This system of telegraphed attacks and highlighted damage fields is easy to manage when dealing with only a single enemy, particularly since the player character is equipped with an effective dodge-roll. Cat Quest is rarely so generous as to present one-on-one fights, cramming every inch of the map with enemy clusters who will happily gang up on the player character. Though an enemy may briefly make itself vulnerable, it is likely one of its allies is already stepping in to charge up an attack of their own. Success in combat is based on defensive play, carefully navigating the red damage fields while searching for brief windows of opportunity to make decisive strikes. Recklessly attacking is a quick way to get the player character killed.
It seems a paradox that Cat Quest can maintain its incredible pace even when so much of its combat is focused on evasion and defense. Its pace is maintained by the manic speed of all its interlocking systems. There is no waiting for the next attack window to appear. When I steer the player character away from an enemy attack or spell, I steer them right back to counterattack in almost the same instant. Not a second of my time is spent idly waiting for an enemy to become vulnerable. Like traversing its world, Cat Quest’s combat is built on sheer momentum.
While exploring Felingard and between combat with its many wandering hazards, the player character comes across several dozen dungeons. These are where Cat Quest breaks from the persistent Felingard overworld, sending the player character into a simple area filled with enemies and treasures. These could easily become disruptive speed bumps in the pacing, but they avoid this by having instantaneous transitions from the overworld to the dungeon. Dungeons are quite small. Most may be finished in one or two minutes; the longest takes only a few minutes longer.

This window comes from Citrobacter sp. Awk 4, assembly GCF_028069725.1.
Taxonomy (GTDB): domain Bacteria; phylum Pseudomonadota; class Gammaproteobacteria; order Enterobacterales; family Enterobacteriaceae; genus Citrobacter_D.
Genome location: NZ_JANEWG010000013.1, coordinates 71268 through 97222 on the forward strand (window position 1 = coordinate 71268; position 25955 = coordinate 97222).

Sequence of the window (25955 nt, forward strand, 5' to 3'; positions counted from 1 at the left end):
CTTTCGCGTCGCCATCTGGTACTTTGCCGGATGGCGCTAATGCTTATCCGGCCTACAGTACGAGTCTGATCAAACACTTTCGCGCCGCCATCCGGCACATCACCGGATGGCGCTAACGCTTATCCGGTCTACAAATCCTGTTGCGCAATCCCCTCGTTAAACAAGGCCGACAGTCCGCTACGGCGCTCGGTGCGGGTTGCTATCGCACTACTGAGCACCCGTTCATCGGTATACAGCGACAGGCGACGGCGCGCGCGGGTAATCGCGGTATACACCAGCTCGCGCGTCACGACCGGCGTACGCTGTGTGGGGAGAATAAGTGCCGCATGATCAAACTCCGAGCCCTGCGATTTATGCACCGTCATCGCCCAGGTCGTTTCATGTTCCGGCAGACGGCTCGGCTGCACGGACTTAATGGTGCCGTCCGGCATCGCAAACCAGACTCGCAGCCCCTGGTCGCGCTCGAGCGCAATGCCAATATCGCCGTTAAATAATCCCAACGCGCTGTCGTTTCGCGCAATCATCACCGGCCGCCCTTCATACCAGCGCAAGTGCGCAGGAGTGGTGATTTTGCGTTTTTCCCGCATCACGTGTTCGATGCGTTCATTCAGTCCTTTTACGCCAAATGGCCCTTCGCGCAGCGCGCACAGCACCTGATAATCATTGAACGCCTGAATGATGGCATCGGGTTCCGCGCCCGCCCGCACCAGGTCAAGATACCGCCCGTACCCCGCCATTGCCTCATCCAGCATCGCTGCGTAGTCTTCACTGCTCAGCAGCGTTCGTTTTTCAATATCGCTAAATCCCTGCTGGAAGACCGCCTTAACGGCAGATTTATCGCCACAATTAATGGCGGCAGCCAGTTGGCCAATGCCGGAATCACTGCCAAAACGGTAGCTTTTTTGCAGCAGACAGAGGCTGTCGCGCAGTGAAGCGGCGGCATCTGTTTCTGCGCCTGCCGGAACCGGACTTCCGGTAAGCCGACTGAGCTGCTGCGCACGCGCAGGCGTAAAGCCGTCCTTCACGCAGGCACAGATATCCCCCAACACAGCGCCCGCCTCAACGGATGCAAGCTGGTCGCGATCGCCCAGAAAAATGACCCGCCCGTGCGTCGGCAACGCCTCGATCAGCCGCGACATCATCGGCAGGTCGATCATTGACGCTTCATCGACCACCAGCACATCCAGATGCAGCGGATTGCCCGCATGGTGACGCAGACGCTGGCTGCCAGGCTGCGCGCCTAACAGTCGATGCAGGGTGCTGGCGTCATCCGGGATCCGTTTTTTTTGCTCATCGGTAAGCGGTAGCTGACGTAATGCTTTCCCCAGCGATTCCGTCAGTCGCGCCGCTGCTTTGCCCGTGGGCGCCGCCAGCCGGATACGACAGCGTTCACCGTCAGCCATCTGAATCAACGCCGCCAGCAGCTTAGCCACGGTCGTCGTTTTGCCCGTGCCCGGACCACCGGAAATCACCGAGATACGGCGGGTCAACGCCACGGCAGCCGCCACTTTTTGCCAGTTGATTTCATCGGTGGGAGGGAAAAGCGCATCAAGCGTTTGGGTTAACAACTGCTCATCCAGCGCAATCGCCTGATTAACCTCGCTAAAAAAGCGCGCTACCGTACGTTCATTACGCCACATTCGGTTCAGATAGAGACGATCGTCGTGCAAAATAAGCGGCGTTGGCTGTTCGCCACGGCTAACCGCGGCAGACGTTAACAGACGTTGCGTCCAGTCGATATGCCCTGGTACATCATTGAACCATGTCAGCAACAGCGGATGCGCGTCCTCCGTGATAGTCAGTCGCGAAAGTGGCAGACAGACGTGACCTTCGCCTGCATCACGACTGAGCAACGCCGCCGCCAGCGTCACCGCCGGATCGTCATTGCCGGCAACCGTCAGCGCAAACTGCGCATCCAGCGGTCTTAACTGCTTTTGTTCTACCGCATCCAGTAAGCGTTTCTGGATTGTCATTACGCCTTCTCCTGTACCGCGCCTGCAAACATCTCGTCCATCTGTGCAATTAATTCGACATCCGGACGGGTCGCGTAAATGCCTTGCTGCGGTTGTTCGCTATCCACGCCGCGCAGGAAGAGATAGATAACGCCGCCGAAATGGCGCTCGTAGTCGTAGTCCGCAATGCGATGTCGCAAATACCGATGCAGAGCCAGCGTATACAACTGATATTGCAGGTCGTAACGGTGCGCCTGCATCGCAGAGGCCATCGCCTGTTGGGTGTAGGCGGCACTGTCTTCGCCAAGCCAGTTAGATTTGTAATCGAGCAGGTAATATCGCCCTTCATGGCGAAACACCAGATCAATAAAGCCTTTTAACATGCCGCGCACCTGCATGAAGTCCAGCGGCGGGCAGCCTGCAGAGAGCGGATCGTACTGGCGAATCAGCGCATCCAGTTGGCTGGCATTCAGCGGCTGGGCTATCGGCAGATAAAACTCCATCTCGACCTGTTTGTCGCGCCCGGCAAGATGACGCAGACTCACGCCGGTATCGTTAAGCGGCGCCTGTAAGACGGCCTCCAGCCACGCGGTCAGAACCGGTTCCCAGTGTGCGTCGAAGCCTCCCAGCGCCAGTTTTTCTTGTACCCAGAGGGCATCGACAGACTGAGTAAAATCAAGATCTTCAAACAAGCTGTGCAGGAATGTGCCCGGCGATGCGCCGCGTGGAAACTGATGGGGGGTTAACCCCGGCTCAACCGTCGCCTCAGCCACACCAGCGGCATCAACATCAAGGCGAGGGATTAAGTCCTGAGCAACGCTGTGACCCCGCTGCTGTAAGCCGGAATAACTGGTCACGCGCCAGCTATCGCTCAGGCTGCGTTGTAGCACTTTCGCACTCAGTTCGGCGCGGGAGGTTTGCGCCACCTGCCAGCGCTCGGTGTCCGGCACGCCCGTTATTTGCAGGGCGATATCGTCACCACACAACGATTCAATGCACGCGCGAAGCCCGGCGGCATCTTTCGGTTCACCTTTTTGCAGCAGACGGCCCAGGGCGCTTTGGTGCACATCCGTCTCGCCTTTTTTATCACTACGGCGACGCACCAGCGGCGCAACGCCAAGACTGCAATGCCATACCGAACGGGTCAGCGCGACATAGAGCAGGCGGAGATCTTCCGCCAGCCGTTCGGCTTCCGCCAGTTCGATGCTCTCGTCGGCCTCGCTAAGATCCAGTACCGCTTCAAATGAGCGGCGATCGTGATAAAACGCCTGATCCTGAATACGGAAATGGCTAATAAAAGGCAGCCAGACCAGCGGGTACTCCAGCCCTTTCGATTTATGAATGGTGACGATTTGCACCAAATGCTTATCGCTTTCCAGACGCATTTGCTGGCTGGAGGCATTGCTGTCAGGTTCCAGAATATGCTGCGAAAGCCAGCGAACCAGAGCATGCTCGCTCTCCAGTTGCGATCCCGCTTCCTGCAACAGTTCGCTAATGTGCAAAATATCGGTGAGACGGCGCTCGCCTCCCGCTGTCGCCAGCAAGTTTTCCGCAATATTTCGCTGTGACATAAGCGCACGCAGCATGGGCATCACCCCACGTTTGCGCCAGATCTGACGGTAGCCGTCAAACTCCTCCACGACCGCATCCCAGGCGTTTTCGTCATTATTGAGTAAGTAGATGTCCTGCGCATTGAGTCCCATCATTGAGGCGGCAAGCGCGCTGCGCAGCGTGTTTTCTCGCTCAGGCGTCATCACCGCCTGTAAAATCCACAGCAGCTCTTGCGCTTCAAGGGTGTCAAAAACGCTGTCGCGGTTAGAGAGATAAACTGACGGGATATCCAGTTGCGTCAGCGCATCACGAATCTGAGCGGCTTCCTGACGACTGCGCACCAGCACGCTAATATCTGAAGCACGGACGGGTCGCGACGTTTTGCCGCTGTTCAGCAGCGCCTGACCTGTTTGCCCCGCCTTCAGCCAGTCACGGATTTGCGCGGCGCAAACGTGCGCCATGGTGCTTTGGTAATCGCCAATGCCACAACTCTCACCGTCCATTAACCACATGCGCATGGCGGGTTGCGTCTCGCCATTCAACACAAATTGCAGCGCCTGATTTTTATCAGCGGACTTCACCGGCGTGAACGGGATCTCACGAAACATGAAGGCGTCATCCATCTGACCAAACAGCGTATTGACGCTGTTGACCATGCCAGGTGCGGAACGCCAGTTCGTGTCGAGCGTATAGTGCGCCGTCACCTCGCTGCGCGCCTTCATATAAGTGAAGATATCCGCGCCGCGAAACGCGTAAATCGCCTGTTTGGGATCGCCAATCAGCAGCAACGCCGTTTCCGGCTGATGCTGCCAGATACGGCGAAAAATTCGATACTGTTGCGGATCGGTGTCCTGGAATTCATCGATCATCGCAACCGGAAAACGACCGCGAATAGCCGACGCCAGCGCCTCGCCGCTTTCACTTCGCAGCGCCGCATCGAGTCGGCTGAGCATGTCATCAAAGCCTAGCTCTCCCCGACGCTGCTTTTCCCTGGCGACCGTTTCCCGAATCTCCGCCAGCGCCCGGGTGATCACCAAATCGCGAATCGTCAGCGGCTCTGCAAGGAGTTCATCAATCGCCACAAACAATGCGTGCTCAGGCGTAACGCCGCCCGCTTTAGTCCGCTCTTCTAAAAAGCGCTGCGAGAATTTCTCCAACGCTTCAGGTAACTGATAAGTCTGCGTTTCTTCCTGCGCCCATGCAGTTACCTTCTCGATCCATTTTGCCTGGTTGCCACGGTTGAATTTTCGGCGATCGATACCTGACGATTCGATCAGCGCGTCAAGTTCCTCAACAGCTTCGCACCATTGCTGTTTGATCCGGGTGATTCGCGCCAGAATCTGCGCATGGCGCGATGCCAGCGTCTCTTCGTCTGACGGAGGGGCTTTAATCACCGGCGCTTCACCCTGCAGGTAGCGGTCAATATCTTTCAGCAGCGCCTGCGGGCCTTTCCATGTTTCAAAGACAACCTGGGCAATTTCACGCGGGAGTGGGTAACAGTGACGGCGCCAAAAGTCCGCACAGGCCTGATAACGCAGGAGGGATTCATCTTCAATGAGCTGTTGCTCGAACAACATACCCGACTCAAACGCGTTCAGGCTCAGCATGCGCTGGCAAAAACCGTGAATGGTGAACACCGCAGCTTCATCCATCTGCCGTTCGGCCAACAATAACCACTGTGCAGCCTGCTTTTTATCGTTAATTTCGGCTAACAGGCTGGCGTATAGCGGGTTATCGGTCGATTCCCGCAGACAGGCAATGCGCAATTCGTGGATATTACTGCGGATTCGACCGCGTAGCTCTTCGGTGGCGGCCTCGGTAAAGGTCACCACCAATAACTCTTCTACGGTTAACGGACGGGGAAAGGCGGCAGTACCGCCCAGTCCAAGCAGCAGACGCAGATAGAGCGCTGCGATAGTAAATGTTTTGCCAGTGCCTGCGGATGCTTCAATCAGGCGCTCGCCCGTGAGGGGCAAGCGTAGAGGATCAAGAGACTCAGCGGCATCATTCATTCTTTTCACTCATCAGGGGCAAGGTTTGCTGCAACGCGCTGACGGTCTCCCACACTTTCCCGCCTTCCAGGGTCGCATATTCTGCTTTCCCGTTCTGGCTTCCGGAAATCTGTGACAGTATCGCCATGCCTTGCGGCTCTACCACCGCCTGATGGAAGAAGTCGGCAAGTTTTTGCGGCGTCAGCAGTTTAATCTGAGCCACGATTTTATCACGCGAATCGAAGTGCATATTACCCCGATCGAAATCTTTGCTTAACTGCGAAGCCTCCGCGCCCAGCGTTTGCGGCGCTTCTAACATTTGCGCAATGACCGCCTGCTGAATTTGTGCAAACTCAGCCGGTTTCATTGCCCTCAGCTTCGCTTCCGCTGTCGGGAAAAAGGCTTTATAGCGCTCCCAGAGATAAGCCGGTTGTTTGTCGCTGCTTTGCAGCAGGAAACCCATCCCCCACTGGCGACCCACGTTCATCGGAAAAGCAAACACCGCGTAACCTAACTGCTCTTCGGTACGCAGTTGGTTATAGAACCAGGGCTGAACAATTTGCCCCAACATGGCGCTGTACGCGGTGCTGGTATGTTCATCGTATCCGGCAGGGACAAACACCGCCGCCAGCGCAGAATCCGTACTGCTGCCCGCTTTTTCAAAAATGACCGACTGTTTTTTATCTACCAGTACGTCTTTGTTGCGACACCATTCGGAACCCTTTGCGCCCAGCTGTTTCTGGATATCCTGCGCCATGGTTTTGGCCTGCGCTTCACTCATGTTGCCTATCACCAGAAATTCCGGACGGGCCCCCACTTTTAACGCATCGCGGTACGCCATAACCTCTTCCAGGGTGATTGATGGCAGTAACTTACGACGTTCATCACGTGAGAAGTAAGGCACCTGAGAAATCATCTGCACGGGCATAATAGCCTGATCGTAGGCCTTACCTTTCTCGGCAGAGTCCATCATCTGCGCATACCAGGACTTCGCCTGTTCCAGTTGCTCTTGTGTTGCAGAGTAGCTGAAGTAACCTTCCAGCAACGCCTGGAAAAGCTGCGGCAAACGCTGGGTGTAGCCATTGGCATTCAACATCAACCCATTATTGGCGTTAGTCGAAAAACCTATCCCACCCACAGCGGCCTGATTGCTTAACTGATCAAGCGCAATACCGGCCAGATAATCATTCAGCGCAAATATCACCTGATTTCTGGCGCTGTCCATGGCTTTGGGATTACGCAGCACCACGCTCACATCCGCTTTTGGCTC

Combat is more intense in dungeons. There is less room to maneuver away from harmful attacks and deadly spells. There are no towns where the player character can retreat to safety. Each dungeon is clearly labeled with a recommended experience level to prevent me from getting the player character into situations they can’t handle. Diligent exploration of each dungeon is rewarded with one or more treasure chests.
I determine how my player character functions in Cat Quest’s action RPG systems by the randomly generated pieces of equipment that come from opened treasure chests. Each boosts the player character’s statistics when equipped to them.
The equipment I outfit the player character with determines which class they functionally become. A Knight’s Helmet and Armor creates an extra armor meter on top of their default health meter; this takes damage before the health meter and regenerates over time. Building up the armor meter high enough turns the player character into an impervious tank whose armor absorbs and regenerates more damage than it takes. On the opposite end of the spectrum are the Mage’s Hat and Vest, which boost the player character’s mana pool and magical power but offer a comparatively small improvement to their health meter.